ARIJ Holds its 9th Annual Conference
Posted on 2016 Dec,04  | By Rana Bou Saada

Arabic Reporters for Investigative Journalism (ARIJ) held its 9th annual conference from the 1st till the 3rd of December 2016 in Mövenpick Resort & Spa Dead Sea, Jordan.

Under the slogan “A Decade of Investigative Journalism: seeing, hearing, exposing”, more than 400 journalists, media professors and veterans from nine Arab countries (Jordan, Syria, Lebanon, Egypt, Iraq, Yemen, Tunis, Palestine and Bahrain) attended several thought-provoking conferences, celebrating Arij’s ten years anniversary. 

Participants started arriving to the resort on Thursday. Prior to the conference’s official opening, they had the time to register, mingle with each other and visit the Dead Sea. A reception at 5 p.m. was followed by a documentary detailing the achievements of ARIJ for the past decade and a welcome note by Rana Sabbagh, ARIJ Executive Director.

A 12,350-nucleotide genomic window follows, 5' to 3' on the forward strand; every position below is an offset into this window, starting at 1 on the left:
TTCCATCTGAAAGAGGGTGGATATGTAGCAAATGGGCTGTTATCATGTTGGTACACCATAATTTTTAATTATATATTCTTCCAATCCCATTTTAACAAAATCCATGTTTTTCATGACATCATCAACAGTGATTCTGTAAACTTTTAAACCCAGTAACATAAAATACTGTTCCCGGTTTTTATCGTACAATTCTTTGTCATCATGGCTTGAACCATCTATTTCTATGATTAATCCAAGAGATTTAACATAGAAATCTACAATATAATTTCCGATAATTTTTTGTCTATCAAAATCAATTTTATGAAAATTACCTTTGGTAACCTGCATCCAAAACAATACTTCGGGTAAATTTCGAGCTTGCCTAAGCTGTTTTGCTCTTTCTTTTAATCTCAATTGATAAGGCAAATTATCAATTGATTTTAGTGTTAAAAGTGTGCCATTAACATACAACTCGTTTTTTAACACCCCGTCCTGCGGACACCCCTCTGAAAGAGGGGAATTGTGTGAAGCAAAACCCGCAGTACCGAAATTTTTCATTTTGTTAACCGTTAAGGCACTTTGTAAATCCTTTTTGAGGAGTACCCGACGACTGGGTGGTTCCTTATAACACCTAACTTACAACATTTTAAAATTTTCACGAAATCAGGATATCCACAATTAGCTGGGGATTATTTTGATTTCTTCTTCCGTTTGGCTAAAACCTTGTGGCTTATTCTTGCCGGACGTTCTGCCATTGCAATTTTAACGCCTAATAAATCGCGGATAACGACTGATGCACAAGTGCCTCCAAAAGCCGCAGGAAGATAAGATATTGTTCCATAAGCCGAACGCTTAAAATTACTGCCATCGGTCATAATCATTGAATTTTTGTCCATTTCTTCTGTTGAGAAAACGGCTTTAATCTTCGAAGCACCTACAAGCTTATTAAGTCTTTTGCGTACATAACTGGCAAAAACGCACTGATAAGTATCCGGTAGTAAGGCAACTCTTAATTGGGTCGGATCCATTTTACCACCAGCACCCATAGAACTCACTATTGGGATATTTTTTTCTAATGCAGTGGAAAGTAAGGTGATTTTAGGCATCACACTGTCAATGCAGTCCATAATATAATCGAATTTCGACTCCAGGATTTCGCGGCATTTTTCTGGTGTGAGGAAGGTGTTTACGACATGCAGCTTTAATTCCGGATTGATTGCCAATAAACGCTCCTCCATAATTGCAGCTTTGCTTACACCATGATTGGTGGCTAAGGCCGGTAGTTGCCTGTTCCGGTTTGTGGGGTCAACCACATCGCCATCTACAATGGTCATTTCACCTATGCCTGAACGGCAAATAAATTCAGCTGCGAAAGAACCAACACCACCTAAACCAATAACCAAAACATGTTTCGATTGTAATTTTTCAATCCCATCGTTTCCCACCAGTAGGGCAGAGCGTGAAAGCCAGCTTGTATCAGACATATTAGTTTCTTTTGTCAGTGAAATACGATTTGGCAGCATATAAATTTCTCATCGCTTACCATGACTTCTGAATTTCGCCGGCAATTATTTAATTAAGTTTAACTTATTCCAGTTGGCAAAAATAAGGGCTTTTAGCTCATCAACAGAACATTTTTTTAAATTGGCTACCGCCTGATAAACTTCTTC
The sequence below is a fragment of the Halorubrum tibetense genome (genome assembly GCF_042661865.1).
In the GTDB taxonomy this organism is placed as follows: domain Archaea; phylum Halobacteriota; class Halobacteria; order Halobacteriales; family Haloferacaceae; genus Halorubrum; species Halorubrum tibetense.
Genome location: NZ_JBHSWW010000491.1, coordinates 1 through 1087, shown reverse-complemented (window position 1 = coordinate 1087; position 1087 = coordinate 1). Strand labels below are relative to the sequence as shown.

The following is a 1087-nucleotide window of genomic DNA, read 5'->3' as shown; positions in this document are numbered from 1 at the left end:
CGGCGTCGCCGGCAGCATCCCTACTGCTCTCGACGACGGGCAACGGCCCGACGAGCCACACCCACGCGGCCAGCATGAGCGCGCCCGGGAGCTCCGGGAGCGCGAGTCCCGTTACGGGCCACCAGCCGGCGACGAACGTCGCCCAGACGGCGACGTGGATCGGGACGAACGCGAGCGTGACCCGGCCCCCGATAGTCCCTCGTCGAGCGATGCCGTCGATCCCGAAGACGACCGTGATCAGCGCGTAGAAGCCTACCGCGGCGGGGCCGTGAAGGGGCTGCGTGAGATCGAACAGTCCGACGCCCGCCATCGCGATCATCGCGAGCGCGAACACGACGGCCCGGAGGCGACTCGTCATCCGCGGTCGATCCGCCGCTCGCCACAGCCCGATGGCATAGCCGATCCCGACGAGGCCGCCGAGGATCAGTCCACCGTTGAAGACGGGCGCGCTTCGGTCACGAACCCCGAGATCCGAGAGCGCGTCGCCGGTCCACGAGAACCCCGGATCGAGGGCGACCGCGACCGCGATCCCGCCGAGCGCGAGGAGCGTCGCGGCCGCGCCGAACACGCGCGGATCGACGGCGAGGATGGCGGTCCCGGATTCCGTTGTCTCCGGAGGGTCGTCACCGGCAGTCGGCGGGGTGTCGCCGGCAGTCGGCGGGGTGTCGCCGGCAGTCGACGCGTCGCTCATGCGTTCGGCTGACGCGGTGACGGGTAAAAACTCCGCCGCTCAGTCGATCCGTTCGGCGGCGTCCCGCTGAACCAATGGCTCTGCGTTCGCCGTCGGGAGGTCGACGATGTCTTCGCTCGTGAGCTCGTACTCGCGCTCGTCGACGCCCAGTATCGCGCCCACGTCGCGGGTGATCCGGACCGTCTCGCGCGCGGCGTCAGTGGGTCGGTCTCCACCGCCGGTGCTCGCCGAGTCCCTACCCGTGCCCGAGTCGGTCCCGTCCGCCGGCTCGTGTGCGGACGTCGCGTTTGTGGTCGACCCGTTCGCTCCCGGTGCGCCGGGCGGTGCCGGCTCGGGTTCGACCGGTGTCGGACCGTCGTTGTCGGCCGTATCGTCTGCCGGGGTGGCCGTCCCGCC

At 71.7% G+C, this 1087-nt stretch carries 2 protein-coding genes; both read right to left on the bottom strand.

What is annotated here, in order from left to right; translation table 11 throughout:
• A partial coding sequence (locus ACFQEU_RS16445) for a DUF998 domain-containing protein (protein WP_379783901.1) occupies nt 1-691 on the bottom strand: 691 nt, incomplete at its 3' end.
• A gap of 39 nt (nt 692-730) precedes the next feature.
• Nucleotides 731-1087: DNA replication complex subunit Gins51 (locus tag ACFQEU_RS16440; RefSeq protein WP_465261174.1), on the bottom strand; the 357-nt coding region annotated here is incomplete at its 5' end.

Sabbagh welcomed participating journalists and wished that “our colleagues from Gaza were able to join us.”  She also thanked the Jordanian government for granting participants their needed visas and revealed ARIJ’s latest logo. 

Investigative Journalists Talk

Afterwards, Yosri Fouda, former ARIJ board member, award-winning TV journalist and chief editor of DW’s Arabic political talk show “The Fifth Estate” interviewed ARIJ’s top achievers: those who have done most investigations with ARIJ, who have attended the most workshops, who have paid a price for their bold investigations etc. Fouda noted that “had Arabic governments respected democracy, ARIJ’s investigations – which have revealed corruption and tyranny - should have prompted them to resign.”   

Fouda also had another talk on Saturday, during which he went over the evolution of his work throughout the years. He showed attendees the first investigative report he shot in 1997, in England and shared with them the main difficulties he faced back then. “One of the biggest challenges was to convince people (mainly the editor) that this job [investigative journalism] was worth it,” he stated.